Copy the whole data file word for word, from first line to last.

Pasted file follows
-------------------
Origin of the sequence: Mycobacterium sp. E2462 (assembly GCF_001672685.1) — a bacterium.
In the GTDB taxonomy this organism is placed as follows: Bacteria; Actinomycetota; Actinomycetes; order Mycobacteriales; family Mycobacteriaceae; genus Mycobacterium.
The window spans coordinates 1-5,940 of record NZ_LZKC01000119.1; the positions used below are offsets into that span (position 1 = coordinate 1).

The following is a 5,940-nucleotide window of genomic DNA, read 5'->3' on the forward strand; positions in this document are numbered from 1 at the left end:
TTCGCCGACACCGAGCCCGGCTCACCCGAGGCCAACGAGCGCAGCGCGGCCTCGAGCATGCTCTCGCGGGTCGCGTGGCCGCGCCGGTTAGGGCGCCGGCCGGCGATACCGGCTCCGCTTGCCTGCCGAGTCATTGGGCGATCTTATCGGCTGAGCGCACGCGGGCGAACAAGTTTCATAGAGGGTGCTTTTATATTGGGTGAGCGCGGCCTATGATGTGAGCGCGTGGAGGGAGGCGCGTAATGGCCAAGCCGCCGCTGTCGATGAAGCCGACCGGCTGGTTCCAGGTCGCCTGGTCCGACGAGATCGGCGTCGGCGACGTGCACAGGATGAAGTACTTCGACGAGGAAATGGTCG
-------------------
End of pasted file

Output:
Origin of the sequence: Mycobacterium sp. E2462 (assembly GCF_001672685.1) — a bacterium.
In the GTDB taxonomy this organism is placed as follows: Bacteria; Actinomycetota; Actinomycetes; order Mycobacteriales; family Mycobacteriaceae; genus Mycobacterium.
The window spans coordinates 1-5,940 of record NZ_LZKC01000119.1; the positions used below are offsets into that span (position 1 = coordinate 1).

The following is a 5,940-nucleotide window of genomic DNA, read 5'->3' on the forward strand; positions in this document are numbered from 1 at the left end:
TTCGCCGACACCGAGCCCGGCTCACCCGAGGCCAACGAGCGCAGCGCGGCCTCGAGCATGCTCTCGCGGGTCGCGTGGCCGCGCCGGTTAGGGCGCCGGCCGGCGATACCGGCTCCGCTTGCCTGCCGAGTCATTGGGCGATCTTATCGGCTGAGCGCACGCGGGCGAACAAGTTTCATAGAGGGTGCTTTTATATTGGGTGAGCGCGGCCTATGATGTGAGCGCGTGGAGGGAGGCGCGTAATGGCCAAGCCGCCGCTGTCGATGAAGCCGACCGGCTGGTTCCAGGTCGCCTGGTCCGACGAGATCGGCGTCGGCGACGTGCACAGGATGAAGTACTTCGACGAGGAAATGGTCG